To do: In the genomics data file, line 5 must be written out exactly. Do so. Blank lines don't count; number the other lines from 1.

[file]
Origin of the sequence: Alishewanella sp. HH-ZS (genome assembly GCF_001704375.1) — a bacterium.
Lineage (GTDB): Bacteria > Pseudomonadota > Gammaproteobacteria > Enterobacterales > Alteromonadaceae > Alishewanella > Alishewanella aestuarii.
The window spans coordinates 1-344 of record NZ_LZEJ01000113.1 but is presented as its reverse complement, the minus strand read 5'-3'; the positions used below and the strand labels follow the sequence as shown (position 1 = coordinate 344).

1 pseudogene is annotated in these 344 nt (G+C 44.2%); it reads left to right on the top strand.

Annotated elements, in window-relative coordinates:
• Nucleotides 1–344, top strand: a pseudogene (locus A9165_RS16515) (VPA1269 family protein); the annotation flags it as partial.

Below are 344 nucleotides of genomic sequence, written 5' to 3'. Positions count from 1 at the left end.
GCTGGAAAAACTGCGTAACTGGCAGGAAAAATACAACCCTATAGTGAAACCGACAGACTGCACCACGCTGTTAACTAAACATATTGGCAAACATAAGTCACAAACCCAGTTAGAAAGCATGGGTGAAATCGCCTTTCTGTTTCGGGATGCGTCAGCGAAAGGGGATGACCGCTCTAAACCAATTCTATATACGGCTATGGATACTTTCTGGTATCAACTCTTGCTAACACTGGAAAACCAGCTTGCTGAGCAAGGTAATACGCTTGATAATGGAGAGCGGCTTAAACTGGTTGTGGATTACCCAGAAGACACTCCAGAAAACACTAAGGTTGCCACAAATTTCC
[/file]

Annotated elements, in window-relative coordinates: